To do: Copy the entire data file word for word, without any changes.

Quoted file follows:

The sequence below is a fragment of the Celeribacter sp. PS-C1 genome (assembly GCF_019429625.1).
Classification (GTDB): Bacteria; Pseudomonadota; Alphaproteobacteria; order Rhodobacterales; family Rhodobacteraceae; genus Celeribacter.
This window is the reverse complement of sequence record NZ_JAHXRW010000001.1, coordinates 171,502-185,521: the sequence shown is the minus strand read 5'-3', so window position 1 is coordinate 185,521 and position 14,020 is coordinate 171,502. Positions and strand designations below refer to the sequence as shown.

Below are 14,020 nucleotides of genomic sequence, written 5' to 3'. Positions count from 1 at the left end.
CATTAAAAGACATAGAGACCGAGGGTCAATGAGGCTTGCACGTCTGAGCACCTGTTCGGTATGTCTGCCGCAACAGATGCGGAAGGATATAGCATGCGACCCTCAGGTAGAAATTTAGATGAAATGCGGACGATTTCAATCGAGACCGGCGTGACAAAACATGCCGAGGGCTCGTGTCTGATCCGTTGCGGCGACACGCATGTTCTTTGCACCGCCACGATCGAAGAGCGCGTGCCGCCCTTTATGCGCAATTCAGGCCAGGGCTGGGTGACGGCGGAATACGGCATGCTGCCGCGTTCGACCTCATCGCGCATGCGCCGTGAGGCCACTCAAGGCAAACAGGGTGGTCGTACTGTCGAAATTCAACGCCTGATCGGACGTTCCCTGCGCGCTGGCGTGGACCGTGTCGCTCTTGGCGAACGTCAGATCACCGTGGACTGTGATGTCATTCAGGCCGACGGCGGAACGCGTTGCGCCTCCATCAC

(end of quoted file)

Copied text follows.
The sequence below is a fragment of the Celeribacter sp. PS-C1 genome (assembly GCF_019429625.1).
Classification (GTDB): Bacteria; Pseudomonadota; Alphaproteobacteria; order Rhodobacterales; family Rhodobacteraceae; genus Celeribacter.
This window is the reverse complement of sequence record NZ_JAHXRW010000001.1, coordinates 171,502-185,521: the sequence shown is the minus strand read 5'-3', so window position 1 is coordinate 185,521 and position 14,020 is coordinate 171,502. Positions and strand designations below refer to the sequence as shown.

Below are 14,020 nucleotides of genomic sequence, written 5' to 3'. Positions count from 1 at the left end.
CATTAAAAGACATAGAGACCGAGGGTCAATGAGGCTTGCACGTCTGAGCACCTGTTCGGTATGTCTGCCGCAACAGATGCGGAAGGATATAGCATGCGACCCTCAGGTAGAAATTTAGATGAAATGCGGACGATTTCAATCGAGACCGGCGTGACAAAACATGCCGAGGGCTCGTGTCTGATCCGTTGCGGCGACACGCATGTTCTTTGCACCGCCACGATCGAAGAGCGCGTGCCGCCCTTTATGCGCAATTCAGGCCAGGGCTGGGTGACGGCGGAATACGGCATGCTGCCGCGTTCGACCTCATCGCGCATGCGCCGTGAGGCCACTCAAGGCAAACAGGGTGGTCGTACTGTCGAAATTCAACGCCTGATCGGACGTTCCCTGCGCGCTGGCGTGGACCGTGTCGCTCTTGGCGAACGTCAGATCACCGTGGACTGTGATGTCATTCAGGCCGACGGCGGAACGCGTTGCGCCTCCATCAC